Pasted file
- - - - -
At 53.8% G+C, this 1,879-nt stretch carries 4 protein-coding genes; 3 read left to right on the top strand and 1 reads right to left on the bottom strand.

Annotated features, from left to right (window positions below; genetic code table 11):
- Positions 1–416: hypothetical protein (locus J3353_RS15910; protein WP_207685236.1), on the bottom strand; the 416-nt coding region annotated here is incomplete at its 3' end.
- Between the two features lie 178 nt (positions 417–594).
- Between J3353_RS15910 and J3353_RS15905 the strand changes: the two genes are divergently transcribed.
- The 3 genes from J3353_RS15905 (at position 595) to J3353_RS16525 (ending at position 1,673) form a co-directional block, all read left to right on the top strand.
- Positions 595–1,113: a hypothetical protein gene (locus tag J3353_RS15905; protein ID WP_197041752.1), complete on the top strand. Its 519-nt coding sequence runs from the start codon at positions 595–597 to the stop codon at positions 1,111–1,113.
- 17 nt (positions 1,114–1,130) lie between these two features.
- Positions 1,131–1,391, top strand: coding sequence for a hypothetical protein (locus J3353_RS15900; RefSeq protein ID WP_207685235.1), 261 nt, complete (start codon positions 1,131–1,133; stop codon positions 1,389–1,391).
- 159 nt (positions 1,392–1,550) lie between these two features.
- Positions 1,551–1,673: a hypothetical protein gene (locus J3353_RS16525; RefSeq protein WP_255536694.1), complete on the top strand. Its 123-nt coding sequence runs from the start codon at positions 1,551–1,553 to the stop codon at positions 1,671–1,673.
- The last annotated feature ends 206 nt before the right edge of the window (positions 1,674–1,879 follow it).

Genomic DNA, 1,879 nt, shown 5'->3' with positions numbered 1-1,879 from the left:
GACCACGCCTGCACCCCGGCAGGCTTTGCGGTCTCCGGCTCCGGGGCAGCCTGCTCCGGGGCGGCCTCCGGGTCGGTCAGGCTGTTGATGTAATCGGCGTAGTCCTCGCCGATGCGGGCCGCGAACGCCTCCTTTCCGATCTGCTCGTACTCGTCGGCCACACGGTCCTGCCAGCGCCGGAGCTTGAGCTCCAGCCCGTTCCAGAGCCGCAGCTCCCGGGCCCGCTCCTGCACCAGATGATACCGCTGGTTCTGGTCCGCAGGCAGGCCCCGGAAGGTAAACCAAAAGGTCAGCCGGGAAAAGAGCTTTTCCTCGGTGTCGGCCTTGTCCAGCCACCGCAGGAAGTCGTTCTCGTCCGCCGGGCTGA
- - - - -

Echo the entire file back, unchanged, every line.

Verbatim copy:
At 53.8% G+C, this 1,879-nt stretch carries 4 protein-coding genes; 3 read left to right on the top strand and 1 reads right to left on the bottom strand.

Annotated features, from left to right (window positions below; genetic code table 11):
- Positions 1–416: hypothetical protein (locus J3353_RS15910; protein WP_207685236.1), on the bottom strand; the 416-nt coding region annotated here is incomplete at its 3' end.
- Between the two features lie 178 nt (positions 417–594).
- Between J3353_RS15910 and J3353_RS15905 the strand changes: the two genes are divergently transcribed.
- The 3 genes from J3353_RS15905 (at position 595) to J3353_RS16525 (ending at position 1,673) form a co-directional block, all read left to right on the top strand.
- Positions 595–1,113: a hypothetical protein gene (locus tag J3353_RS15905; protein ID WP_197041752.1), complete on the top strand. Its 519-nt coding sequence runs from the start codon at positions 595–597 to the stop codon at positions 1,111–1,113.
- 17 nt (positions 1,114–1,130) lie between these two features.
- Positions 1,131–1,391, top strand: coding sequence for a hypothetical protein (locus J3353_RS15900; RefSeq protein ID WP_207685235.1), 261 nt, complete (start codon positions 1,131–1,133; stop codon positions 1,389–1,391).
- 159 nt (positions 1,392–1,550) lie between these two features.
- Positions 1,551–1,673: a hypothetical protein gene (locus J3353_RS16525; RefSeq protein WP_255536694.1), complete on the top strand. Its 123-nt coding sequence runs from the start codon at positions 1,551–1,553 to the stop codon at positions 1,671–1,673.
- The last annotated feature ends 206 nt before the right edge of the window (positions 1,674–1,879 follow it).

Genomic DNA, 1,879 nt, shown 5'->3' with positions numbered 1-1,879 from the left:
GACCACGCCTGCACCCCGGCAGGCTTTGCGGTCTCCGGCTCCGGGGCAGCCTGCTCCGGGGCGGCCTCCGGGTCGGTCAGGCTGTTGATGTAATCGGCGTAGTCCTCGCCGATGCGGGCCGCGAACGCCTCCTTTCCGATCTGCTCGTACTCGTCGGCCACACGGTCCTGCCAGCGCCGGAGCTTGAGCTCCAGCCCGTTCCAGAGCCGCAGCTCCCGGGCCCGCTCCTGCACCAGATGATACCGCTGGTTCTGGTCCGCAGGCAGGCCCCGGAAGGTAAACCAAAAGGTCAGCCGGGAAAAGAGCTTTTCCTCGGTGTCGGCCTTGTCCAGCCACCGCAGGAAGTCGTTCTCGTCCGCCGGGCTGA